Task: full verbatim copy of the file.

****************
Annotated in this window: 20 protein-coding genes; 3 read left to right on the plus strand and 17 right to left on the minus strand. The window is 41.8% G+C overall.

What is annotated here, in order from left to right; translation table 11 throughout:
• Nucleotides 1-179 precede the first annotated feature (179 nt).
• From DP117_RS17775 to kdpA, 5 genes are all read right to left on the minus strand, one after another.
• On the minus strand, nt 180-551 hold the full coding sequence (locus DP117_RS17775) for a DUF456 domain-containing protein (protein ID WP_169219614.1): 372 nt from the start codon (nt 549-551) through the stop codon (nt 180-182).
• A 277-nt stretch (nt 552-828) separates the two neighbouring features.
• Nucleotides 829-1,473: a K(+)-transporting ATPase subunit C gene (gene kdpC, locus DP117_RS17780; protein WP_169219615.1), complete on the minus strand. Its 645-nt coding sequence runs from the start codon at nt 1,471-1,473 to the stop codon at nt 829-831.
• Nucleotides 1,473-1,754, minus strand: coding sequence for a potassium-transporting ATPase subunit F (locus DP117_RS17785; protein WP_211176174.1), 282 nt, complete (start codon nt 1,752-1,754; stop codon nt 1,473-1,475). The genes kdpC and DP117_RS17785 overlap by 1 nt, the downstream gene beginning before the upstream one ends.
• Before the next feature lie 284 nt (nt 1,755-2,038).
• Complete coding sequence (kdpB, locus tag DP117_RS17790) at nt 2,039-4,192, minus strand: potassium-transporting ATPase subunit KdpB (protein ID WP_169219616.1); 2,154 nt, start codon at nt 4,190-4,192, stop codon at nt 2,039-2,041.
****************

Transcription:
Annotated in this window: 20 protein-coding genes; 3 read left to right on the plus strand and 17 right to left on the minus strand. The window is 41.8% G+C overall.

What is annotated here, in order from left to right; translation table 11 throughout:
• Nucleotides 1-179 precede the first annotated feature (179 nt).
• From DP117_RS17775 to kdpA, 5 genes are all read right to left on the minus strand, one after another.
• On the minus strand, nt 180-551 hold the full coding sequence (locus DP117_RS17775) for a DUF456 domain-containing protein (protein ID WP_169219614.1): 372 nt from the start codon (nt 549-551) through the stop codon (nt 180-182).
• A 277-nt stretch (nt 552-828) separates the two neighbouring features.
• Nucleotides 829-1,473: a K(+)-transporting ATPase subunit C gene (gene kdpC, locus DP117_RS17780; protein WP_169219615.1), complete on the minus strand. Its 645-nt coding sequence runs from the start codon at nt 1,471-1,473 to the stop codon at nt 829-831.
• Nucleotides 1,473-1,754, minus strand: coding sequence for a potassium-transporting ATPase subunit F (locus DP117_RS17785; protein WP_211176174.1), 282 nt, complete (start codon nt 1,752-1,754; stop codon nt 1,473-1,475). The genes kdpC and DP117_RS17785 overlap by 1 nt, the downstream gene beginning before the upstream one ends.
• Before the next feature lie 284 nt (nt 1,755-2,038).
• Complete coding sequence (kdpB, locus tag DP117_RS17790) at nt 2,039-4,192, minus strand: potassium-transporting ATPase subunit KdpB (protein ID WP_169219616.1); 2,154 nt, start codon at nt 4,190-4,192, stop codon at nt 2,039-2,041.